2/05/2016

2011/2016 Hot-Rodded Squier VM Thinline Telecaster Electric Guitar




I bought this guitar off of a fellow who was hanging around outside our shop on New Year's Eve. We were closed-up and he was waiting around in his truck, coming up to the door, lightly knocking, and then returning to his vehicle. I finally popped out and asked, "Need some help?" Well, long story short I felt bad for him so I paid him for the guitar and off he went.

I took it inside and a couple weeks later I got around to fixing the problems with it -- missing knobs all around, broken original tuners, a missing jack and jack-plate, much-needed cleaning, and a good setup. The guitar is surprisingly well-built and I liked the feel (especially the odd, Gibson short-scale 24 3/4" neck) but couldn't stand the pickups. The stock Seymour Duncan-issued pups were icy and thin and lacked the charm of a "real" Tele twang. So, considering the Gibson-y features (semihollow, short scale) I decided to do the right thing and "did it over."


The new pickups are a Guitar Fetish dogear P90 that I mounted (sans-cover) at the neck -- direct to the body -- and an eBay-sourced Alnico 5 double-blade humbucker for the bridge. Between the two you get a sort of jazzy, bluesy old-school vibe from the P90 and a Gretschy-twangy "lead" voice from the bucker. The mid-position has a sort of Fendery sound going on which suits a thinner chord-strumming or fingerpicking sound. Overall? Success.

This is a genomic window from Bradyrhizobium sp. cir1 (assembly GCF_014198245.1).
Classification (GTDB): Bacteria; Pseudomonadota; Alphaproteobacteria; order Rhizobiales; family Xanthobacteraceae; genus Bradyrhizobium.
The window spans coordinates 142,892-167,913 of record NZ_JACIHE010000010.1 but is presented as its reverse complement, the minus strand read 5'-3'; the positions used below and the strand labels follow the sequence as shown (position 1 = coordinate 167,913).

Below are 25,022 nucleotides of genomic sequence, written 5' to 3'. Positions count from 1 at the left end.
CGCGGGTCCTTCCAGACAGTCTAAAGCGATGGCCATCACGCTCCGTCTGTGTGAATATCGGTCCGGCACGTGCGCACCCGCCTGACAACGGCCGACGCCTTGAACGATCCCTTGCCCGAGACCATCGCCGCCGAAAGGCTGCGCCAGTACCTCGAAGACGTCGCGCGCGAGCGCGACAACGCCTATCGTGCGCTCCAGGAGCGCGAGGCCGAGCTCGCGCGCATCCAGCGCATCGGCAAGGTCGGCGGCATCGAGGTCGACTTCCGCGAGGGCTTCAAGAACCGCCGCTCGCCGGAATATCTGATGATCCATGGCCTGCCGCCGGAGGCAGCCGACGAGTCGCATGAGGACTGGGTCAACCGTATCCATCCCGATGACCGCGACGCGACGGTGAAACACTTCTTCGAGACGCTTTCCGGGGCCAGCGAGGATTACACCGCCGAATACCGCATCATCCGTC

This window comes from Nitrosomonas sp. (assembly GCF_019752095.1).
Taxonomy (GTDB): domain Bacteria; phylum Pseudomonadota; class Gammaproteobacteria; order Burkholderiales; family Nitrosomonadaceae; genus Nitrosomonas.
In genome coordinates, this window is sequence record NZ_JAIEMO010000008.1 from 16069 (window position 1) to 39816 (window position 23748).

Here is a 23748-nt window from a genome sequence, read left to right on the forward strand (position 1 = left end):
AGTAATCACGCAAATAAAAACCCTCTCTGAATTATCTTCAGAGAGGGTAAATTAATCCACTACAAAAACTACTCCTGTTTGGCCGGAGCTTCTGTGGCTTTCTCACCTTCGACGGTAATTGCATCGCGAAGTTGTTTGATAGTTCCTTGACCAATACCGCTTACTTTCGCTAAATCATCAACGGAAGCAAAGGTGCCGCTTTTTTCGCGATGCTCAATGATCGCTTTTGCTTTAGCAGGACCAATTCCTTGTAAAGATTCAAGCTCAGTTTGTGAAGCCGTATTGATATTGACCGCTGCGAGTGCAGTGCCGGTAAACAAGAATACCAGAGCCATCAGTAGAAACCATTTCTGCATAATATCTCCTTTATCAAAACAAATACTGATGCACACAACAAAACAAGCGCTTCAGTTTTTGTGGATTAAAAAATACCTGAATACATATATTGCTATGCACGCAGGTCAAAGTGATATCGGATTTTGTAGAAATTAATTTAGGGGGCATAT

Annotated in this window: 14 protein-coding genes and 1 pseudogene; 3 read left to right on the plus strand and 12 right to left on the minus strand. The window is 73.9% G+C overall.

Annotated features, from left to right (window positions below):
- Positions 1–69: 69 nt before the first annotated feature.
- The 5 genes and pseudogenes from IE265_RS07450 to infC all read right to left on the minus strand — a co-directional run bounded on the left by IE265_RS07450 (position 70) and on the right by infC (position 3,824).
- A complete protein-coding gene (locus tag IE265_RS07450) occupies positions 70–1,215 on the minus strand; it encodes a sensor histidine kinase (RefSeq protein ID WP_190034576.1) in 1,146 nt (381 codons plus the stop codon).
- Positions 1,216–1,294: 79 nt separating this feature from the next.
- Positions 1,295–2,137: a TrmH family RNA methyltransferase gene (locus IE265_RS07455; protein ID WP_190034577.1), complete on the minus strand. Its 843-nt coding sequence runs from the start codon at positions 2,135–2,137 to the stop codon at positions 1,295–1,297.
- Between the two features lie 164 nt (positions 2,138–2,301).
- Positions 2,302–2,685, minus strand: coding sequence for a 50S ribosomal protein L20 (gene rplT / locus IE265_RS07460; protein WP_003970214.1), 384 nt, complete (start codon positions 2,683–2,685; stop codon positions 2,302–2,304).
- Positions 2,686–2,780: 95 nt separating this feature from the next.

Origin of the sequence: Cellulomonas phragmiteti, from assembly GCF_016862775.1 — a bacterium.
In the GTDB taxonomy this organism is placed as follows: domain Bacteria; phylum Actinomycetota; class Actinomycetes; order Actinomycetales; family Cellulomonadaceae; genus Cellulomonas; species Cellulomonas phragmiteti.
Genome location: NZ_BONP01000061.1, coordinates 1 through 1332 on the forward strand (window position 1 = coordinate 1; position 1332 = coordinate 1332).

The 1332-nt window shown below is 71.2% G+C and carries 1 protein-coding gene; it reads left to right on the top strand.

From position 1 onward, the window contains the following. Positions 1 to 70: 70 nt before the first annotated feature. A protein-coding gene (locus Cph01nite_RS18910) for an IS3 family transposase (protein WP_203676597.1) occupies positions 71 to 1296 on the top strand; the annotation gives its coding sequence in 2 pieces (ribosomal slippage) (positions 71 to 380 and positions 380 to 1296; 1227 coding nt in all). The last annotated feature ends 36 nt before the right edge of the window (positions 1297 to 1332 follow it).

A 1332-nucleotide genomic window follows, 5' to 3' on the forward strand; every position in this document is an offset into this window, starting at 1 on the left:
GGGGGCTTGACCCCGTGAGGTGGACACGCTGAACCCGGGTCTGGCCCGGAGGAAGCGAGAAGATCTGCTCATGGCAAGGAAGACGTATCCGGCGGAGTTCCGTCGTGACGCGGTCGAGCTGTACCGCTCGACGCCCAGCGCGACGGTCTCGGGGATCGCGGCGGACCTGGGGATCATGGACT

While swapping-in the pickups I also drilled-out a cavity under the pickguard to reduce weight even further. In the hands and on a strap (I'll be playing this tonight for an electric gig) this feels a lot like playing a true semi-hollow. It's not an anchor.

For a Chinese-made guitar that sold new at $300, this thing was built quite well and handles very well after a good setup. I paid $150 and shelled another $80-100 in parts into it because I figured it was worthwhile to make it into a fun guitar -- and I was right. The new VM Thinlines are selling at $450, now, from big box shops.


The Squier decal had been steel-wooled off but the serial remained on the back. I wrote that in the neck pocket before rubbing-off the serial as well. Why not have it match? I applied a thin clearcoat to polish up the rubbed-off areas.

Note the new 6-on-a-strip "Kluson" units -- and also the oversize ferrules. These are much better tuners than the original (broken) tuners. The cast housings on two of the original 6 had split. Strings are D'Addario EXL110T "balanced tension" nickels.


The neck is a modern fast C shape with a 1 11/16" nut width. The frets are sort-of "vintage medium" and are well-set and nicely-crowned. The neck is remarkably straight and stable.


I like the non-cover P90 look.


The 60s-style 6-saddle Tele bridge intonates and adjusts easily. It can do string-through or top-load.


I replaced the missing knobs with some hex-adjusted chrome ones from my bins. The 3-way switch got a new one as well, too.

Interestingly, the electronics are all good-quality, full-size components. I was surprised not to find typical mini pots and junky wiring.



The back doesn't have gunk on it -- that's just a reflection.

As far as I can tell, construction features a laminate top mated to a 3 or 4-piece solid wood (basswood?) body.

There are numerous scratches and small dings (some touched-up with black paint) on the guitar but overall the look is player-worthy.




I replaced the missing jackplate with some pickguard scraps and a new Switchcraft-style jack.


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